Chromosome = c(1, 2, 2, 1, 1, 1),
  Start = c(12345, 20001, 30033, 40444, 51234, 61234),
  End = c(126000, 20200, 30999, 41444, 54567, 68686),
  Strand = c("+", "+", "-", "-", "+", "+"),
  TranscriptionFactor = c(F, F, F, F, T, F))

# build a Synapse table from the data frame.
# a schema is automatically generated
# note that reticulate will automatically convert from an R data frame to Pandas
table <- synapseclient$build_table("My Favorite Genes", project, genes)

table <- syn$store(table)

Alternately the schema can be specified. At this time when using date values it is necessary to use a date string formatted in "YYYY-MM-dd HH:mm:ss.mmm" format or integer unix epoch millisecond value and explicitly specify the type in the schema due to how dates are translated to the Python client.

prez_birthdays <- data.frame(
  Name = c("George Washington", "Thomas Jefferson", "Abraham Lincoln"),
  Time = c("1732-02-22 11:23:11.024", "1743-04-13 00:00:00.000", "1809-02-12 01:02:03.456"))

cols <- list(
    synapseclient$Column(name = "Name", columnType = "STRING", maximumSize = 20),
    synapseclient$Column(name = "Time", columnType = "DATE"))

schema <- synapseclient$Schema(name = "President Birthdays", columns = cols, parent = project)
table <- synapseclient$Table(schema, prez_birthdays)

# store the table in Synapse
table <- syn$store(table)

We can query a table as in the following:

tableId <- table$tableId

results <- syn$tableQuery(sprintf("select * from %s where Name='George Washington'", tableId))


This example illustrates creating a wiki.

See here for more information on wiki APIs.

content <- "
# My Wiki Page
Here is a description of my **fantastic** project!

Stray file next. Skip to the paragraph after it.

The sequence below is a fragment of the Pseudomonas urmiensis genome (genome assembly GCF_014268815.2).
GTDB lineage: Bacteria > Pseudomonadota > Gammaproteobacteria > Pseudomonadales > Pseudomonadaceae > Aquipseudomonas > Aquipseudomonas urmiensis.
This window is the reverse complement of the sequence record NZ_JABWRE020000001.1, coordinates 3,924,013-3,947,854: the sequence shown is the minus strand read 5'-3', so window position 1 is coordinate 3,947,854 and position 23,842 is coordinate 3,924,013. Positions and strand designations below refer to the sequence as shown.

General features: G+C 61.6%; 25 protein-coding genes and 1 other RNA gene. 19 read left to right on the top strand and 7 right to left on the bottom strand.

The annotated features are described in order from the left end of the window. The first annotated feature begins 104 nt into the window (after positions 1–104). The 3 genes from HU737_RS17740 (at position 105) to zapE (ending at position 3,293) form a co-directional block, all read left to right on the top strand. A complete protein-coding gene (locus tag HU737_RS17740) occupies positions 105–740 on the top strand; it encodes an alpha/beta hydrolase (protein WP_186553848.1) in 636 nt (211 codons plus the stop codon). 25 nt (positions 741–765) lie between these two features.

# attachment
filePath <- tempfile()
connection <- file(filePath)
writeChar("this is the content of the file", connection, eos = NULL)
wiki <- synapseclient$Wiki(
            owner = project,
            title = "My Wiki Page",
            markdown = content,
            attachments = list(filePath)
wiki <- syn$store(wiki)

An existing wiki can be updated as follows.

wiki <- syn$getWiki(project)
wiki$markdown <- "
# My Wiki Page
Here is a description of my **fantastic** project! Let's
*emphasize* the important stuff.
wiki <- syn$store(wiki)


An Evaluation is a Synapse construct useful for building processing pipelines and for scoring predictive modeling and data analysis challenges.

See here for more information on Evaluations.

Creating an Evaluation:

eval <- synapseclient$Evaluation(
  name = sprintf("My unique evaluation created on %s", format(Sys.time(), "%a %b %d %H%M%OS4 %Y")),
  description = "testing",
  contentSource = project,
  submissionReceiptMessage = "Thank you for your submission!",
  submissionInstructionsMessage = "This evaluation only accepts files.")

eval <- syn$store(eval)

eval <- syn$getEvaluation(eval$id)

Submitting a file to an existing Evaluation:

# first create a file to submit
filePath <- tempfile()
connection <- file(filePath)
writeChar("this is my first submission", connection, eos = NULL)
file <- synapseclient$File(path = filePath, parent = project)
file <- syn$store(file)
# submit the created file
submission <- syn$submit(eval, file)

List submissions:

submissions <- syn$getSubmissionBundles(eval)

# submissions are returned as a generator

Retrieving submission by id:

submission <- syn$getSubmission(submission$id)

Retrieving the submission status:

submissionStatus <- syn$getSubmissionStatus(submission)

Query an evaluation: